Tracking the Mountain Ghost: Great Story

A camera trap photo of a wild snow leopard in Mongolia. Mongolia-Web-Cat-15 by SLCF Mongolia / Snow Leopard Trust. Retrieved from

It has been far too long since I have shared anything snow leopard-related. This morning I opened an email from the Snow Leopard Trust, and it contained a link to a year-old blog post that I had somehow missed. It is a great story, so I had to share it.

The Snow Leopard Trust (SLT) is celebrating the 10-year anniversary of their long-term snow leopard (Panthera uncia) study in the Gobi Desert of Mongolia. To mark the occasion, the SLT has been sending out informational tidbits to their supporters all week. They included the link to this awesome story in one of those emails.

The post I keep going on about is called “Tracking the Mountain Ghost.” It was written by snow leopard researcher Dr. Örjan Johansson, who at the time was working on his PhD. He was living in the Gobi, capturing snow leopards to place GPS collars on them, and gathering crucial data about the species’ ecology.

There are a number of reasons I like Dr. Johansson’s post. First, he describes his surroundings remarkably well. One can almost feel the cold of the Gobi as it seeps into his bones, hear the deafening quiet of the moonlit night, and sense Dr. Johansson’s reluctance to leave his warm sleeping bag.

Dr. Johansson enhances these sensory details with a short video that gives viewers a tour of his camp. As you can see below, Johansson’s surroundings are lush and tropical. There is sand, some rocks, and even more sand. His ger also contains every convenience one could ask for: some boxes, two old-looking stoves, a tea kettle, and the odd tranquilizer gun.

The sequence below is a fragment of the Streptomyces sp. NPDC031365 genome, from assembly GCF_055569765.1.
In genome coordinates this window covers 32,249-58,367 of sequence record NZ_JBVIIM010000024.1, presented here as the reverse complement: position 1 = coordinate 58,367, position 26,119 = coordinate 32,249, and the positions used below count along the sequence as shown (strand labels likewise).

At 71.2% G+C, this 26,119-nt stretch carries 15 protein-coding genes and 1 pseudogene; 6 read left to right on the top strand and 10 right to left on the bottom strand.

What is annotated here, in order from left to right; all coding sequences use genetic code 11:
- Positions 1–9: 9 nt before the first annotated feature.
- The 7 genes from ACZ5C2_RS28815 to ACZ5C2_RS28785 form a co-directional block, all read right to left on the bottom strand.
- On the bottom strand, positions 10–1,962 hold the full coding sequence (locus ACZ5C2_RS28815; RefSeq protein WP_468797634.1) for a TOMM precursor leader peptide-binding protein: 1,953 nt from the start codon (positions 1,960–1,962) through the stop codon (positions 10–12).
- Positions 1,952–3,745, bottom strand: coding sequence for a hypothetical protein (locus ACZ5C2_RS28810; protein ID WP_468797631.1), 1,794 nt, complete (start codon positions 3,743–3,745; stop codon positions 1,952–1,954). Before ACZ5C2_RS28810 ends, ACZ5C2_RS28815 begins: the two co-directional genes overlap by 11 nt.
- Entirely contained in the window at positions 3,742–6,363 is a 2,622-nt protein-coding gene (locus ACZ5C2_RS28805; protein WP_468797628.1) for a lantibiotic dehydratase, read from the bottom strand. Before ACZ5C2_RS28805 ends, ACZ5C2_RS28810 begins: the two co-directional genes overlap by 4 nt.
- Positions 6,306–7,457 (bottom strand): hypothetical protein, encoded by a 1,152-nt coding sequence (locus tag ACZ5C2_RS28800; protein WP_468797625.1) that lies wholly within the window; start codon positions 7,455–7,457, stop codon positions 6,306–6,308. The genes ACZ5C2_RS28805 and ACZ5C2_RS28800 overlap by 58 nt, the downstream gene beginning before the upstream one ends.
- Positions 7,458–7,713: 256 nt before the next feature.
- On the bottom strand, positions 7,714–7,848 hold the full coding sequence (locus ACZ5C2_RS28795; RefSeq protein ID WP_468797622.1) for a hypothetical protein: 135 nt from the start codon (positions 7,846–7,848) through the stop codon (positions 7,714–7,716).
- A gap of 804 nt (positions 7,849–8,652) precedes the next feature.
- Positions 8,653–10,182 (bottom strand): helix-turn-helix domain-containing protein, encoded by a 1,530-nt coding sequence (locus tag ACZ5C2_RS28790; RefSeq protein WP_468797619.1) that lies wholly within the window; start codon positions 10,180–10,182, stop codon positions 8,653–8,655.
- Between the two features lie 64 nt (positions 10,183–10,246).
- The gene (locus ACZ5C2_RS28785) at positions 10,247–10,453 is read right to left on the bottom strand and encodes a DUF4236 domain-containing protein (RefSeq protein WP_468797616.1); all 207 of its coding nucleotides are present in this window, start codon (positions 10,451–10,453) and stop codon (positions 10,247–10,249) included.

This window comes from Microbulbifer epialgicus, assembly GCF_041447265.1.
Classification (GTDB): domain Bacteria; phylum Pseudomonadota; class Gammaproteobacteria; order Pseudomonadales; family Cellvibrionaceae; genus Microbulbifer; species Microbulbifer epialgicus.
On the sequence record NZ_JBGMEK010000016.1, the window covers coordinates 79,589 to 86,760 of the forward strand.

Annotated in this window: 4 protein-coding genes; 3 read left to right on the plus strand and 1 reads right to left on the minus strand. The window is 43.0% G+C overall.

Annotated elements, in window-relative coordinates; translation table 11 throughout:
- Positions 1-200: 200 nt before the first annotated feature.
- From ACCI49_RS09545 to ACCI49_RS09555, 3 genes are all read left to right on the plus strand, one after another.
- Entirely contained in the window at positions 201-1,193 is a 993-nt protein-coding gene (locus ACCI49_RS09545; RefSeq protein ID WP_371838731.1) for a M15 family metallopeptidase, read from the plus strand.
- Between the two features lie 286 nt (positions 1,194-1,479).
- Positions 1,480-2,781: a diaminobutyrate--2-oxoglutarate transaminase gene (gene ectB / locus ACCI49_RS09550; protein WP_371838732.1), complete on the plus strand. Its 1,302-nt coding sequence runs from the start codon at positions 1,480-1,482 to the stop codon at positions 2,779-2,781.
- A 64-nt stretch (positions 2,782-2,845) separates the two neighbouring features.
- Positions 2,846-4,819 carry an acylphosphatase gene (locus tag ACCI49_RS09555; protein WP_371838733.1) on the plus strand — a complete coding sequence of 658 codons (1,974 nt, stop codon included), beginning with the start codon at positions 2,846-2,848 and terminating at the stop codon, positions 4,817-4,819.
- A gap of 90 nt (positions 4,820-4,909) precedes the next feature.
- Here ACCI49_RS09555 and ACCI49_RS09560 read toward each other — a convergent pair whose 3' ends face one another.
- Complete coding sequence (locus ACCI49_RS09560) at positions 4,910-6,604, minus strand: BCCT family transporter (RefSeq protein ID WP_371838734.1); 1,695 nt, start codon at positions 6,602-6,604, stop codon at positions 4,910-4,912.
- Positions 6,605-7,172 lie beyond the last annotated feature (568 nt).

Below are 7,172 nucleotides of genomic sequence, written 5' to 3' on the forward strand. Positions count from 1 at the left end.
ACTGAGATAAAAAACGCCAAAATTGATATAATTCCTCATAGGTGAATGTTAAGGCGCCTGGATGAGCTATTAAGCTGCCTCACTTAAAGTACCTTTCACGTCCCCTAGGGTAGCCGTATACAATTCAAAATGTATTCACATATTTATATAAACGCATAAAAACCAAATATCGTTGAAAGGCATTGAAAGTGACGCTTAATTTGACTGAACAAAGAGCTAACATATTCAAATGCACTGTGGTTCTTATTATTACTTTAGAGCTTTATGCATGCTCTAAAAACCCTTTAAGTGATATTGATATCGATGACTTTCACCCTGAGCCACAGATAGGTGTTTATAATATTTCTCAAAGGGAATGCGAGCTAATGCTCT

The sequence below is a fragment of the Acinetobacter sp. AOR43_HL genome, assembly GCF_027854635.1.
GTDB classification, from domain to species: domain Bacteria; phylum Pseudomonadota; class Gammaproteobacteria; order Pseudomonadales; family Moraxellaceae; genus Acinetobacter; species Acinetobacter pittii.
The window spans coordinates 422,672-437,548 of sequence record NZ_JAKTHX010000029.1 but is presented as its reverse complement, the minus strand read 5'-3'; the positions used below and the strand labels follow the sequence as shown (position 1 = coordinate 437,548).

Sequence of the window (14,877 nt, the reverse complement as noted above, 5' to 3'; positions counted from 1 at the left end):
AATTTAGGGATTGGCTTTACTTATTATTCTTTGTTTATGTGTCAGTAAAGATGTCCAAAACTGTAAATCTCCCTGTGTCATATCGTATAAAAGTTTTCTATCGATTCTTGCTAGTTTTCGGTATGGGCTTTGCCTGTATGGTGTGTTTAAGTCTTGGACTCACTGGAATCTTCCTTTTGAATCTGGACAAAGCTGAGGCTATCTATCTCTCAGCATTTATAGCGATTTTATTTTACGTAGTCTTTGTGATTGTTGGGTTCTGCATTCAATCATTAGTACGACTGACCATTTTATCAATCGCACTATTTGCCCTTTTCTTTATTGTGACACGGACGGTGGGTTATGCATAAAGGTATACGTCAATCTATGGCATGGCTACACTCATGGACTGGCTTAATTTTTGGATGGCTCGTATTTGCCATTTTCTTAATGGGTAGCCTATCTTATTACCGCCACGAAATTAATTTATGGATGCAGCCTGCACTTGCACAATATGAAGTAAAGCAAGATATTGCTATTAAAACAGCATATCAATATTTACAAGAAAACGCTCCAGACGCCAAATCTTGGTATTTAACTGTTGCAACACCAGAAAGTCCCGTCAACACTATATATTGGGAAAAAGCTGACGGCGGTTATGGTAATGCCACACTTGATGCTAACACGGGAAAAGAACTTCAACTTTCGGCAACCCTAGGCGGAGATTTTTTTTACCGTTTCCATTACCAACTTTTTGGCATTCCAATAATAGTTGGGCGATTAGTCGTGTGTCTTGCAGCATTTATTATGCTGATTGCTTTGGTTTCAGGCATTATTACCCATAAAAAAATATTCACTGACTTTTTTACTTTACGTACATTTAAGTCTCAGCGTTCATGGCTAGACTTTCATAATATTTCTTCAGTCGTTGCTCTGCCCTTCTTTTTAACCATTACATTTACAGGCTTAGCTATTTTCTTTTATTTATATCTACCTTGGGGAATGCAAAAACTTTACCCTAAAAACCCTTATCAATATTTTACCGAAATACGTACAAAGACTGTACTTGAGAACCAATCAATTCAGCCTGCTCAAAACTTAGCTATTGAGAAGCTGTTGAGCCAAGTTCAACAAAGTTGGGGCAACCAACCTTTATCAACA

Of course, Johansson’s post discusses more than just the opulence of his living quarters. He talks about the importance of the SLT’s long-term study; given that it might result in more data on snow leopards than all previous studies combined. This is crucial, because – as Johansson explains – very little is known about these elusive cats.

What we do know, however, is that snow leopards face many threats. Local herders kill them to protect livestock, mining and other developments are degrading snow leopard habitat, and this unique species of wild felid (cat) is being increasingly poached for traditional Asian medicine. In short, these extraordinary animals need our help.

The Snow Leopard Trust is one of several groups working to protect snow leopards – and to make it easier for local people to coexist with them. I strongly recommend you follow the link below to read Dr. Johansson’s story. While there, why not click around and learn more about the SLT? They are an excellent organization to support.

Click Here to Read Dr. Örjan Johansson’s “Tracking the Mountain Ghost”

23 Thoughts

    1. Haha, I was intentionally being ironic. There’s nothing lush and tropical about the Gobi! And while Dr. Johannson and his team may have many of the basic items they need in their ger, I wouldn’t go so far as to say their accommodations were luxurious. I imagine it’s still quite cold there, and I have no idea how often they get fresh supplies.

      I’m also not sure how all the electronics work. Maybe they have a generator? Good question.

      Liked by 1 person

  1. LOL, Yeah I figured you were being ironic once I saw it, but the inside of the “hut” didn’t look half bad. Colorful and organized. I also wondered if anyone else was currently with him, because I noticed the “cubbies” or organizers over the other beds were empty. Interesting how different people can pick out different things to be curious about. lol

    Liked by 1 person

    1. Well, technically you’re a lot closer to snow leopard range than I am! Who knows, maybe you’ll make it to the central Asian mountains one day?

      I’m glad my posts have led you to love snow leopards! They are truly incredible animals, and extremely non-aggressive towards people.

      Hi Naila :) I thought it was you :)

      Liked by 1 person

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